Whidbey General Hospital bond struggling after first count

The first count of ballots in Tuesday's special election suggests that it may be a relatively close call whether or not the $50-million bond proposal to expand Whidbey General hospital will pass.

The majority of voters, just over 55.5 percent, cast ballots in favor of the measure, but it requires a 60-percent supermajority to pass. A total of 8,992 votes were in favor, while 7,208 were against the proposed bond.

The voter turnout was 44.7 percent in the first count, though the county auditor's office will continue to count ballots as they come in.

Whidbey General Hospital officials were guarded about the results of the initial vote count Tuesday night.

"The 60 percent mark is tough to reach especially in this economy," said Tom Tomasino, CEO of Whidbey General Hospital.

He said he'll have a better idea idea on how to best move forward once more ballots are counted. If the measure fails by a narrow margin, he said it's likely the hospital board may want to try again in the future.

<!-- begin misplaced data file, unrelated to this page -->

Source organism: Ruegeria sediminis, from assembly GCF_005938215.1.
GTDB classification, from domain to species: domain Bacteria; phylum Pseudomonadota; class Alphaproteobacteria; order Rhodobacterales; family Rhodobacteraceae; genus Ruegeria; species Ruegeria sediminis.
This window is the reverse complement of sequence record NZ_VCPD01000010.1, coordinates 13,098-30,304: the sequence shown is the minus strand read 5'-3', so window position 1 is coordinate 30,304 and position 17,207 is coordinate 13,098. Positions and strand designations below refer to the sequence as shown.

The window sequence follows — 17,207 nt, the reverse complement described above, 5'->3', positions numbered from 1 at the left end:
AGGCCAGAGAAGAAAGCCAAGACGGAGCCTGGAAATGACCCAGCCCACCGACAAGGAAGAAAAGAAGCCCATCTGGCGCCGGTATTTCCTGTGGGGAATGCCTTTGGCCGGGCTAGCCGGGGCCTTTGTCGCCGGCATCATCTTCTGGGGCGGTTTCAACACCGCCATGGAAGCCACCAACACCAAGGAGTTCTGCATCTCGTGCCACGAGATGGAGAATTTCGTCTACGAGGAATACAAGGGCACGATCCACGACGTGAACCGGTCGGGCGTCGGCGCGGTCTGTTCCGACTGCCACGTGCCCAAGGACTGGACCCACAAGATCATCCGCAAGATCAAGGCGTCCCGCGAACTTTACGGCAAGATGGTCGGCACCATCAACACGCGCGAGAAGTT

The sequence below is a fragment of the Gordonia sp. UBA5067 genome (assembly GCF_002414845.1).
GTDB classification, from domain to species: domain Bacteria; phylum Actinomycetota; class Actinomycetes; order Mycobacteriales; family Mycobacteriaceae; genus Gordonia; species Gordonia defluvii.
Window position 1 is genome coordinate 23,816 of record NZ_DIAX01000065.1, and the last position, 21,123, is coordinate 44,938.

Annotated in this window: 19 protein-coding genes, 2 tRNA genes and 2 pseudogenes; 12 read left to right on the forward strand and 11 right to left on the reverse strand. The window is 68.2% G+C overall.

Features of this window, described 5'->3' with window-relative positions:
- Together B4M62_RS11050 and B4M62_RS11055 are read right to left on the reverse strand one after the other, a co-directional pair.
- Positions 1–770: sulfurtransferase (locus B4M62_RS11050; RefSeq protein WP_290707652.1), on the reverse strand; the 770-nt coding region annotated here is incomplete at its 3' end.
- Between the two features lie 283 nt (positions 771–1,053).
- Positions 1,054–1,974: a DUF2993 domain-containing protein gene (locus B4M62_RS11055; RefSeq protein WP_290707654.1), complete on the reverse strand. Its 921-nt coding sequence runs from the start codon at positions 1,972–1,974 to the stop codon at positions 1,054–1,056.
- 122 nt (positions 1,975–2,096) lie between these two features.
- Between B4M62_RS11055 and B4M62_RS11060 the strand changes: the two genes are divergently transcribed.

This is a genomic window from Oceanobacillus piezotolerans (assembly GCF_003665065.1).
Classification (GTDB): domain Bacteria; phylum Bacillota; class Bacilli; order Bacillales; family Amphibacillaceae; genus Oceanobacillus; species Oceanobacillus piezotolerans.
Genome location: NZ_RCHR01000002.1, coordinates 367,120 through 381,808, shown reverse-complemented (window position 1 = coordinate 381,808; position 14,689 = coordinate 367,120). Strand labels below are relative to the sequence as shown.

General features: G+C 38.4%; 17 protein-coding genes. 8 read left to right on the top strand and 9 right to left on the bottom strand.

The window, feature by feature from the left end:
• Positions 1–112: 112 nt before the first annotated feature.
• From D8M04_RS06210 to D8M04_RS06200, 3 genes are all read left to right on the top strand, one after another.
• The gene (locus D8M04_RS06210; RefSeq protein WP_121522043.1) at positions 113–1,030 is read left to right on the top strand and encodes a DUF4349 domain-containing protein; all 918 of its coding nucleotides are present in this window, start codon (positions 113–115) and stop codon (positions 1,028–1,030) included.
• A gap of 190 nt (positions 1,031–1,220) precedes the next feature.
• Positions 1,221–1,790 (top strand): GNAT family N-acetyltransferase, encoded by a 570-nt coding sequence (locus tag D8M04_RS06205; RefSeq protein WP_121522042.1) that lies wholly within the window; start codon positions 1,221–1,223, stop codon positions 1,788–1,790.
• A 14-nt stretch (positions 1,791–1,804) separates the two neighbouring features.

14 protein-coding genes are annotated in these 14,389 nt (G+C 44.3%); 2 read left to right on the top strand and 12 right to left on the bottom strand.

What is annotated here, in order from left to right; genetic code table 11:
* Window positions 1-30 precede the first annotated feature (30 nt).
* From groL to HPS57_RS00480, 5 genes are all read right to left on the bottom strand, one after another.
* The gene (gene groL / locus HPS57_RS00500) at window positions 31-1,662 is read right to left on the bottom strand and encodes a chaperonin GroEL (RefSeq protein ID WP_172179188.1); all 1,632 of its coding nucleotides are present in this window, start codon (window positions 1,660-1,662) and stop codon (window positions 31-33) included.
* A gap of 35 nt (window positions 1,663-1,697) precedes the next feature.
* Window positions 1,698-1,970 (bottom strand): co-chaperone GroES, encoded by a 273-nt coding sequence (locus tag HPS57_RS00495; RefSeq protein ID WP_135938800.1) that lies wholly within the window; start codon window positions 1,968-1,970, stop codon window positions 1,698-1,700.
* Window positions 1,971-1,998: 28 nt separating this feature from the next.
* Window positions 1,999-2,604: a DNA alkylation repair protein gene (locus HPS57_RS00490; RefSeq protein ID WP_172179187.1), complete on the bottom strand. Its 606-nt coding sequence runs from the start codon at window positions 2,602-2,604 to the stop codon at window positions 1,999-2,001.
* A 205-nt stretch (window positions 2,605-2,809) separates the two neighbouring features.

Hospital officials want to build a new wing comprised of 39 single-bed rooms along with space to expand existing hospital programs.

If approved, the bond would cost homeowners 34 cents per $1,000 assessed property value.

We encourage an open exchange of ideas on this story's topic, but we ask you to follow our guidelines for respecting community standards. Personal attacks, inappropriate language, and off-topic comments may be removed, and comment privileges revoked, per our Terms of Use. Please see our FAQ if you have questions or concerns about using Facebook to comment.
blog comments powered by Disqus

Read the Oct 26
Green Edition

Browse the print edition page by page, including stories and ads.

Browse the archives.

Friends to Follow

View All Updates